Wall Street’s main indexes closed at their highest levels ever on Monday, lifted by Tesla and bank stocks as investors eyed the start of the second-quarter earnings season and a batch of economic data. Canada’s TSX was modestly lower for the session, with materials and energy stocks weighing on the index.
The S&P 500 financials, communication services and real estate sector indexes each gained more than 0.8%.
Tesla rallied over 4% and was a major contributor to gains in the S&P 500 and Nasdaq. CEO Elon Musk insisted in court on Monday he does not control Tesla, and he said he did not enjoy being the electric vehicle company’s chief executive as he took the stand to defend the company’s 2016 acquisition of SolarCity.
The S&P 500 banks index climbed 1.3% ahead of quarterly earnings reports this week from major banks, including Goldman Sachs and JPMorgan on Tuesday. JPMorgan Chase rose over 1% and Goldman Sachs rallied more than 2%, fueling the Dow’s gains.
The S&P/TSX Composite Index closed down 24.87 points, or 0.12%, at 20,233.08. The energy sector fell 1.18% and materials 0.71%. Industrials was also a weak spot, falling 0.83%. Financials gained about half a percentage point in Toronto.
Despite a lower finish for the Composite, there were some tasty gains to be had. Goodfood Market, a meal-kit service provider that garnered a lot of attention in the early days of the pandemic, closed up 10.78%, and MTY Food Group gained 7.32%. Both companies reported earnings last week that were generally well received by investors and analysts.
Investors will closely watch quarterly reports for early clues on the how long the U.S. economic recovery may last, with June-quarter earnings per share for S&P 500 companies expected to rise 66%, according to IBES data from Refinitiv.
The S&P 500 has rallied about 17% so far this year, with some investors questioning how long Wall Street’s rally may last and concerned about a potential downturn.
“Earnings season is going to be warmly greeted as an opportunity for existing biases to be confirmed,” warned Mike Zigmont, head of trading and research at Harvest Volatility Management in New York. “Even if forecasts are not as rosy as what the most bullish had hoped, it’s all going to get rationalized away.”
Focus this week will also be on a series of economic reports, including headline U.S. inflation data and retail sales. As well, Federal Reserve Chair Jerome Powell is due to appear before Congress on Wednesday and Thursday for views on inflation.
Investors have been concerned about higher inflation and the spread of the Delta coronavirus variant in the past few sessions, with traders seesawing between a preference for economy linked-value stocks and tech-heavy growth names.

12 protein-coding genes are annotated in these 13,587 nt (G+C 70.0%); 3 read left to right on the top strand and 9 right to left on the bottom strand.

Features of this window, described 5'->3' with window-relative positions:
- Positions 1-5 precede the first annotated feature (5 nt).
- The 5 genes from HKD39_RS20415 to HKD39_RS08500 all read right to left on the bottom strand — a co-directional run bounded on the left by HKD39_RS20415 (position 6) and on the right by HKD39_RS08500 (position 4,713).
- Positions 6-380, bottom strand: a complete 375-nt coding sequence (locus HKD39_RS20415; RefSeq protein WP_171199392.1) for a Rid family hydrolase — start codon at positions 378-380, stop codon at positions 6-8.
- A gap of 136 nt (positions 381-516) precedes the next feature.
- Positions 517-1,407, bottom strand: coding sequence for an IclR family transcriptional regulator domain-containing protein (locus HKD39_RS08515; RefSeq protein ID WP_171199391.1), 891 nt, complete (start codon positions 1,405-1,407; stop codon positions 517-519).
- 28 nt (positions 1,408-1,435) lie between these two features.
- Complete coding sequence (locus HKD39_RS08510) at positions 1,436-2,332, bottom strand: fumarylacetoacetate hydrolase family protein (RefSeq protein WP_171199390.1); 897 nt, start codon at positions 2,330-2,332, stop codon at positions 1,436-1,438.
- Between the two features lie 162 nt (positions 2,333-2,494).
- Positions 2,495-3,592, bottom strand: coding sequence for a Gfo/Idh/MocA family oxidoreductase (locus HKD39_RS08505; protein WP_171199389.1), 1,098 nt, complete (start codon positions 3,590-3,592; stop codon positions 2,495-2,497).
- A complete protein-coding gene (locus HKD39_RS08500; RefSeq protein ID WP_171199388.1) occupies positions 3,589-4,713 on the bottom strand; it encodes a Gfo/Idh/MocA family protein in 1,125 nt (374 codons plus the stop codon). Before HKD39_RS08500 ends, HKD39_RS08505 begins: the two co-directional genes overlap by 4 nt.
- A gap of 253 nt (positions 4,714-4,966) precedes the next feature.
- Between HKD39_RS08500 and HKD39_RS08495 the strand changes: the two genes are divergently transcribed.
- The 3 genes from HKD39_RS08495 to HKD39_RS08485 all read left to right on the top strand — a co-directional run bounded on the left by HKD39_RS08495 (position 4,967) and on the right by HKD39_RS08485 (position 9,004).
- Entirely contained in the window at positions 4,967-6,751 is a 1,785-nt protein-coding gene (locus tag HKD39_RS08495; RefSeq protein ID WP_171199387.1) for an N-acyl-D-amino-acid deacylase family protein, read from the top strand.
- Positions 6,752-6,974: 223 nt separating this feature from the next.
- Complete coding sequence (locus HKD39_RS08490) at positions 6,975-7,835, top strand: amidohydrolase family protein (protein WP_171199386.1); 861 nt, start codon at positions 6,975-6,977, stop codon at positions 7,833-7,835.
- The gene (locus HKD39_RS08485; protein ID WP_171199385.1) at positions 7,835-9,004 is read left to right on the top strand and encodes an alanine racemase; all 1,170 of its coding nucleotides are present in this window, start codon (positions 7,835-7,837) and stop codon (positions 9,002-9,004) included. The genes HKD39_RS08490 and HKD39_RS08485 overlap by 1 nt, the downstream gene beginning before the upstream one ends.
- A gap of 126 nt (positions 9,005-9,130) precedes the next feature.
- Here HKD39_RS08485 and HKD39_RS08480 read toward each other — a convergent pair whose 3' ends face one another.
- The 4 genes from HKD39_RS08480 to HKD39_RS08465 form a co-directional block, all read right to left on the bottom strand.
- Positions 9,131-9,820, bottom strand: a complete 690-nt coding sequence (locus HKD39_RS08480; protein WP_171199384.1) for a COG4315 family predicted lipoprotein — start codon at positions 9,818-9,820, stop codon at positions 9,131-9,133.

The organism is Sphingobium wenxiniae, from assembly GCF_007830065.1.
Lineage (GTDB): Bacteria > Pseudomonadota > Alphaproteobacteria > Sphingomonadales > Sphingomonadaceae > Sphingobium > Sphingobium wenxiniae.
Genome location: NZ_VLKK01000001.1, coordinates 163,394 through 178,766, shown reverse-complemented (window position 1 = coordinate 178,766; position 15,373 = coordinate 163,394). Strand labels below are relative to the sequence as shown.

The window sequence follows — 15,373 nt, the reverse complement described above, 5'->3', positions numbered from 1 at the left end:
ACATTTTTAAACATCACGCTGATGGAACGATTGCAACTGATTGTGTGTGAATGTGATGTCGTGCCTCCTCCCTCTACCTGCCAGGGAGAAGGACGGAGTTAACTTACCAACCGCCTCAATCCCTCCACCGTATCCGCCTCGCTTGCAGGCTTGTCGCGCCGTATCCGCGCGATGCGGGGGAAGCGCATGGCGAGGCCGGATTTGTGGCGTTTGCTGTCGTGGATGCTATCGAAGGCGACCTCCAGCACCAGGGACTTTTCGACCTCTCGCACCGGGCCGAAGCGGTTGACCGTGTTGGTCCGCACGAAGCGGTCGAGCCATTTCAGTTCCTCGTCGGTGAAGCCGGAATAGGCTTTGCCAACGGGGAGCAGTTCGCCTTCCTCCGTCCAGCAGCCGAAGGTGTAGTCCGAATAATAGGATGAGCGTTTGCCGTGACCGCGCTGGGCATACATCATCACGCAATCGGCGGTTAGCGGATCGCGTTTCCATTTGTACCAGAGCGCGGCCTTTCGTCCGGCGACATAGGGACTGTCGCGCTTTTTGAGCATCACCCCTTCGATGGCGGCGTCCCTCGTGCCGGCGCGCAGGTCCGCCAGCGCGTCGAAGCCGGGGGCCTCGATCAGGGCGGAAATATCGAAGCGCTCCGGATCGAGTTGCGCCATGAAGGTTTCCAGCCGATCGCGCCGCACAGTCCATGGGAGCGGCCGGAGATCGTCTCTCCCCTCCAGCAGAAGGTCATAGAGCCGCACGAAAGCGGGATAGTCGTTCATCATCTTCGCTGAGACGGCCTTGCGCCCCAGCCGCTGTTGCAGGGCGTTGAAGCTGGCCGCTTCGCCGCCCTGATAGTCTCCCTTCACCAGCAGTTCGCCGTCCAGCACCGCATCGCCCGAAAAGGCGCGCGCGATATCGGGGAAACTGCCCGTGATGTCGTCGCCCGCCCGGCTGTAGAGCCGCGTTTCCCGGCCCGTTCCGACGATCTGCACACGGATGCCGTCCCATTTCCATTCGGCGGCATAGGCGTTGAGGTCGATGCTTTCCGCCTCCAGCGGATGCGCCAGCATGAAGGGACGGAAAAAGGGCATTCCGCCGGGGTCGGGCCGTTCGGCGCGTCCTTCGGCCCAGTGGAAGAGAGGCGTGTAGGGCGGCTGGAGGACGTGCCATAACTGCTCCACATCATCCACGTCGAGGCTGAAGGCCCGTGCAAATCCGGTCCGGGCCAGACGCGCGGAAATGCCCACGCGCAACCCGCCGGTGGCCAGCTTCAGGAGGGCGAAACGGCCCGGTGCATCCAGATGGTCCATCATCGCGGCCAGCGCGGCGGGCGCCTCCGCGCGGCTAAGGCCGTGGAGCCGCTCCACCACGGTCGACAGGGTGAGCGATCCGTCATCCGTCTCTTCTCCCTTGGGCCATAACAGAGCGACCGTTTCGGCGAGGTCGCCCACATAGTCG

The Dow Jones Industrial Average rose 0.36% to end at 34,996.18 points, while the S&P 500 gained 0.35% to 4,384.63. The Nasdaq Composite climbed 0.21% to 14,733.24.
Walt Disney jumped over 4% to a two-month high after it and Marvel’s “Black Widow” superhero movie took in $80 million in its first weekend. And the entertainment company plans to raise prices for its ESPN Plus streaming service.
Didi Global Inc dropped about 7% after it confirmed China’s cyberspace administration notified app stores to remove the ride-hailing company’s 25 apps and said the move could impact its revenue in the region.
Virgin Galactic Holdings tumbled 17% after the space tourism company said it may sell up to $500 million worth of shares, a day after the company completed its first fully crewed test flight into space with billionaire founder Richard Branson on board.
Volume on U.S. exchanges was 8.3 billion shares, compared with the 10.5 billion average for the full session over the last 20 trading days. Advancing issues outnumbered declining ones on the NYSE by a 1.43-to-1 ratio; on Nasdaq, a 1.11-to-1 ratio favored advancers. The S&P 500 posted 66 new 52-week highs and no new lows; the Nasdaq Composite recorded 85 new highs and 38 new lows.
Oil slumped on Monday over concerns about spreading COVID-19 variants derailing the global economic recovery that has brought fuel demand to near pre-pandemic levels, while tight crude supplies kept prices from falling lower.
Brent crude for September settled at $75.16 a barrel, losing 39 cents, or 0.5%. U.S. West Texas Intermediate crude for August settled at $74.10 a barrel, down 46 cents, or 0.6%.
Both benchmarks shed about 1% last week, stalling out a rally that had brought both U.S. crude and Brent to levels not seen since October 2018.
Tokyo reimposed pandemic-related restrictions due to concerns over coronavirus infections, less than two weeks before the city hosts the Summer Olympic Games.
“It has raised hackles in the market about demand recovery again,” said John Kilduff, a partner at Again Capital in New York. “Asia is obviously essential. It’s a swing demand center, and this is a huge setback.”
The spread of new variants and unequal access to vaccines threaten the global economic recovery, finance chiefs of the G20 large economies said over the weekend. The remarks weighed on the oil demand outlook.
Reuters, Globe staff
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